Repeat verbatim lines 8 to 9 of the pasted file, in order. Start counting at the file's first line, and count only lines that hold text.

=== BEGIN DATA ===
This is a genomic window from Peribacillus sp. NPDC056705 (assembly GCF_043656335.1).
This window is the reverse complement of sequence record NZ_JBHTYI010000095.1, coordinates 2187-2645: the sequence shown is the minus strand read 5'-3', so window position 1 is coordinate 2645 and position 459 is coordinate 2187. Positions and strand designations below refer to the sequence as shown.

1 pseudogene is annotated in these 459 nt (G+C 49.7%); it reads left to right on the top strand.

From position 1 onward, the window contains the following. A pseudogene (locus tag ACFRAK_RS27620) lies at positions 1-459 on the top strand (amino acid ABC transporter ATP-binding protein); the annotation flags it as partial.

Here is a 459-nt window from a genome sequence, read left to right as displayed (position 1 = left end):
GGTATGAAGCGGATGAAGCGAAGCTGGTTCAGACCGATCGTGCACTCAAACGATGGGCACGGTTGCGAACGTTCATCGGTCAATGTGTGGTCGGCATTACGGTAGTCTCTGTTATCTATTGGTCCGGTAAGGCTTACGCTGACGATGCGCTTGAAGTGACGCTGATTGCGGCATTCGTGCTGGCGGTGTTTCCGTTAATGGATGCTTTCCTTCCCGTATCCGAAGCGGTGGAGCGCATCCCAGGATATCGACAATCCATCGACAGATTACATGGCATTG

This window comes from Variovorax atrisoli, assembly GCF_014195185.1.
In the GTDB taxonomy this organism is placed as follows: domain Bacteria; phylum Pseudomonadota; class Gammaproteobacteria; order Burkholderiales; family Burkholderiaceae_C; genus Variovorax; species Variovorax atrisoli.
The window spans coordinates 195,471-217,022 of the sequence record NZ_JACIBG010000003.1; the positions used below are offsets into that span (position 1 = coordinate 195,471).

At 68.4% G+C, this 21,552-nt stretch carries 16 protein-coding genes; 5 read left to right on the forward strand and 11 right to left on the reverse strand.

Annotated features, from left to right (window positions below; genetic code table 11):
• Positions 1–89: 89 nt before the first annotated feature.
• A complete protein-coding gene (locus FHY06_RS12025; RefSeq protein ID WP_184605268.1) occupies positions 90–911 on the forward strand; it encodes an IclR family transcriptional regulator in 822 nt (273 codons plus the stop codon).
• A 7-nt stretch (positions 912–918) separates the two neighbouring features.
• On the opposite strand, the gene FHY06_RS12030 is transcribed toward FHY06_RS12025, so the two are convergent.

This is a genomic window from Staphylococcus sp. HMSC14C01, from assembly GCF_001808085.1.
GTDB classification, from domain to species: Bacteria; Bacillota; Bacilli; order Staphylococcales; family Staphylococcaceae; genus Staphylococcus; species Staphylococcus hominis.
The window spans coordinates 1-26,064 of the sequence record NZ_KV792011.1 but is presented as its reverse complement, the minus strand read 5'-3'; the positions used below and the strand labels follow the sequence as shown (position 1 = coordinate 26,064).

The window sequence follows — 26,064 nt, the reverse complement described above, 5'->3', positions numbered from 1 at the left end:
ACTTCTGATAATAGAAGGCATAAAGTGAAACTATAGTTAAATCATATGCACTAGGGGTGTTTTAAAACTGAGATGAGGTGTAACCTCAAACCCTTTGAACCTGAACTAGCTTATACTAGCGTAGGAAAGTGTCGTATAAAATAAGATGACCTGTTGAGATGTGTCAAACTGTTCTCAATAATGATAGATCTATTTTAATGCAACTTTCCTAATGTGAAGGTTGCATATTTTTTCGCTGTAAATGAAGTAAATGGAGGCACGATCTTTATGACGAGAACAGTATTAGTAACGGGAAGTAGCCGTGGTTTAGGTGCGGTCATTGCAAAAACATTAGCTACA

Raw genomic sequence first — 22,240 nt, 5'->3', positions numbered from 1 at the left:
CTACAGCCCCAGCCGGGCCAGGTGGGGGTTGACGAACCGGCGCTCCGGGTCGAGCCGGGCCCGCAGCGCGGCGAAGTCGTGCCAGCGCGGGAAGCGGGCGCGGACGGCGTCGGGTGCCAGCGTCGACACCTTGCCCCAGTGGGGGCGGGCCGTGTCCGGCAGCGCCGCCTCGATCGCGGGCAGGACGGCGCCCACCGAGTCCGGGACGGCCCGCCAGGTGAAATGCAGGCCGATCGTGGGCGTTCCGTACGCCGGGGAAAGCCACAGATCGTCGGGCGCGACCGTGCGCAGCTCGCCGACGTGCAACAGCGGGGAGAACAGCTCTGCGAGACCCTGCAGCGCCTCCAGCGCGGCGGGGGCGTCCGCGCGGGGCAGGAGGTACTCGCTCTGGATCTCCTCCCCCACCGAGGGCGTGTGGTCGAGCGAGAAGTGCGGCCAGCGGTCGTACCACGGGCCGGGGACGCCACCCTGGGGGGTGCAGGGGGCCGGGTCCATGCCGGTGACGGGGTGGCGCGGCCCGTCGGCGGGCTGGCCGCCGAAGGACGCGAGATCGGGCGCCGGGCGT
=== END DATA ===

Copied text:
In the GTDB taxonomy this organism is placed as follows: domain Bacteria; phylum Pseudomonadota; class Gammaproteobacteria; order Burkholderiales; family Burkholderiaceae_C; genus Variovorax; species Variovorax atrisoli.
The window spans coordinates 195,471-217,022 of the sequence record NZ_JACIBG010000003.1; the positions used below are offsets into that span (position 1 = coordinate 195,471).